Film Suggests Komen Foundation is Guilty of “Pink Washing”

Lea Pool, director of the new documentary “Pink Ribbon, Inc.” shared this bit of wise advice with Reuters in a recent interview about her film

“It’s not about raising money it’s asking the question about where that money is going,” said Pool.

It’s advice all of us who give our time and money should consider and something everyone who works in fundraising should always keep in mind. The story should not be about the process of raising the money, but about the change the money raised will bring about.

“Pink Ribbon, Inc.” is a film that suggests the Susan G. Komen foundation and other similar organizations are engaged in “pink washing.” According to the film’s trailer, the organization has slipped from its focus on raising money to fight breast cancer. In the trailer, the assertion is made that cancer-causing companies are profiting from “for the cure” events and, overall, Komen has become a marketing machine dedicated more to their pink brand than stopping breast cancer.

I haven’t seen “Pink Ribbon, Inc.” so I can’t begin to form an opinion on it or the accusations made about the Race for the Cure events and other breast cancer awareness campaigns. I do know the Susan G. Komen foundation has filed lawsuits against smaller nonprofits who use the phrase “_____ for the cure.” That is a decidedly unphilanthropic move by an organization that should be supportive of anything that helps battle the disease. That aside, the most important message here is the increasing need for transparency, honesty and accuracy in every step of a nonprofit’s operations.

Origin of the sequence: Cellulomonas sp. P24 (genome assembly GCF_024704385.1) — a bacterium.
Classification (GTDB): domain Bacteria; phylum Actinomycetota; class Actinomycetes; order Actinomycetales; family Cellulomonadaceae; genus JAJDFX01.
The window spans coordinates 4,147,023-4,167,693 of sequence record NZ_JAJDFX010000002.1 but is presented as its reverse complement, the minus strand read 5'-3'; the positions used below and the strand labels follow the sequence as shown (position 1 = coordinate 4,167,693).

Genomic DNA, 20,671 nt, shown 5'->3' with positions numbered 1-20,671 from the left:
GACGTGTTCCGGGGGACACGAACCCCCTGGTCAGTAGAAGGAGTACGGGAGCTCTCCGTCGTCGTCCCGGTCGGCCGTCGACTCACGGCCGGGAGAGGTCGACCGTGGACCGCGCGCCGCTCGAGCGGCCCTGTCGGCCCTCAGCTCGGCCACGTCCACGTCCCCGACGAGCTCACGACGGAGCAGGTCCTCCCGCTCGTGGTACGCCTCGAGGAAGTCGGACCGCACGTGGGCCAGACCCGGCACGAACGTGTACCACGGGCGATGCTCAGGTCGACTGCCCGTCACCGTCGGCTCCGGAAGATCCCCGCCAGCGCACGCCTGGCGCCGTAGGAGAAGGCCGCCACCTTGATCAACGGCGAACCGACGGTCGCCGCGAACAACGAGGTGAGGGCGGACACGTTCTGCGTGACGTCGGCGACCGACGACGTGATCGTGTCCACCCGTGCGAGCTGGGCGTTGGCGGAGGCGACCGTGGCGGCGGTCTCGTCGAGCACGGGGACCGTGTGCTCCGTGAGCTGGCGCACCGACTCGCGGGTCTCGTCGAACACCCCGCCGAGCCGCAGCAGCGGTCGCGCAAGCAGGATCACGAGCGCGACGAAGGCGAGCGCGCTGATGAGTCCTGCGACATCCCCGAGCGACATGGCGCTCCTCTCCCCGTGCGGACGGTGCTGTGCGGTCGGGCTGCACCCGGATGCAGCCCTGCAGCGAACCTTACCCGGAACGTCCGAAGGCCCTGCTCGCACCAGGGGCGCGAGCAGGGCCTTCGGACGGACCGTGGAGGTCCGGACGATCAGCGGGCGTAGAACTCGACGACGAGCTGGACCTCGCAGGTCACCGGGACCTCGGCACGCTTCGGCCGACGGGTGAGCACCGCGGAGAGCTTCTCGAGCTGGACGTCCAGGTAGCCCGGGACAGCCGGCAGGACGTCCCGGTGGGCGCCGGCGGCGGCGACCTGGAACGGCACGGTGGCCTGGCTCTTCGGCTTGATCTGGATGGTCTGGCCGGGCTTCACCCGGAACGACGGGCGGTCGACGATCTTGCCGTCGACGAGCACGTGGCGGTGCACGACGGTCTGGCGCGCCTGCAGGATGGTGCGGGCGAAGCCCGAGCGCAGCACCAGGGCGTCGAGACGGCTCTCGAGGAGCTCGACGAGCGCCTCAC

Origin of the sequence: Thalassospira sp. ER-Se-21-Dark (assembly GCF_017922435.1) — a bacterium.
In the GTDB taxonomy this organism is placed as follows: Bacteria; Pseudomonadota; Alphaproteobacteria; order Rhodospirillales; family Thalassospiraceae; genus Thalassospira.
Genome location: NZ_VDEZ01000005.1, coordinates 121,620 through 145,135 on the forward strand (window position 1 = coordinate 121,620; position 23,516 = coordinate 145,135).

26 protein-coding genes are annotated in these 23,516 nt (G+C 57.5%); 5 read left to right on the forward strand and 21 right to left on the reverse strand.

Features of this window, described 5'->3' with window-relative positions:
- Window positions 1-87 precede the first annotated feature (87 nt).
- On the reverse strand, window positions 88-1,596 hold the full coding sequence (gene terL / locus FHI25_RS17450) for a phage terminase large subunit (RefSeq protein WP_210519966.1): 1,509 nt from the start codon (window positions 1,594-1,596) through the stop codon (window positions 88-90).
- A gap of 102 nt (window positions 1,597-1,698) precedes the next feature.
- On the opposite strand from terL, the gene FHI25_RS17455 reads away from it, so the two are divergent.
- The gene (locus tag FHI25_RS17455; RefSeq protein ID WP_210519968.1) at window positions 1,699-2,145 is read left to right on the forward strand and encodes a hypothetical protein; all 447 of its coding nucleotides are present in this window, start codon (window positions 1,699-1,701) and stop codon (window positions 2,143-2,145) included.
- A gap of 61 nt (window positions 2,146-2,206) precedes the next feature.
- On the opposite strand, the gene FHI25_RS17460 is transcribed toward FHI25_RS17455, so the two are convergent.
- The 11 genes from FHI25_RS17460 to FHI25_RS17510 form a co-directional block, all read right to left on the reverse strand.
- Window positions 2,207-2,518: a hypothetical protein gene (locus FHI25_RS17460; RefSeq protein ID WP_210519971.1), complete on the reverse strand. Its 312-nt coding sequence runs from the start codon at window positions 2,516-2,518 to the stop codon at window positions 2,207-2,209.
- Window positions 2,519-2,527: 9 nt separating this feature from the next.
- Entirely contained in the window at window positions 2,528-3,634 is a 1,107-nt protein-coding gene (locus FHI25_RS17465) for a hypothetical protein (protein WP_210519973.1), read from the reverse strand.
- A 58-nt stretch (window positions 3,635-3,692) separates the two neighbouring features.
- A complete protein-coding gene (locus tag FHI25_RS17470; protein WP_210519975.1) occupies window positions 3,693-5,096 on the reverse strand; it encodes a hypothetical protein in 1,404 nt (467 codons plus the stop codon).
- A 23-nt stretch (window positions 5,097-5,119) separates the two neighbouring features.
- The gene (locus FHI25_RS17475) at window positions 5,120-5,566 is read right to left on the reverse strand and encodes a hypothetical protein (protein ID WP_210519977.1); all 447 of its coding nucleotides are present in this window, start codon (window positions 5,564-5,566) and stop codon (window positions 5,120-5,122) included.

Fundraising organizations are always centered around an important, usually ethical mission. That mission should always be at the core of what your organization does and the messages it communicates to supporters. If either aspect of that main strategy deviates – if your mission becomes more about raising money than solving the problem, or if your messages don’t accurately communicate the work you’re doing – it’s time for a change.

Perhaps the Komen campaign is at a stage where it needs to step back and ask the question “what have we become?” There is little doubt the VAST majority of those who work for or with the Komen foundation have the singular goal of preventing and curing breast cancer. If the accusations in “Pink Ribbon, Inc.” are even close to legitimate, Komen should honor its supporters and return to a mission that is soley about defeating breast cancer.

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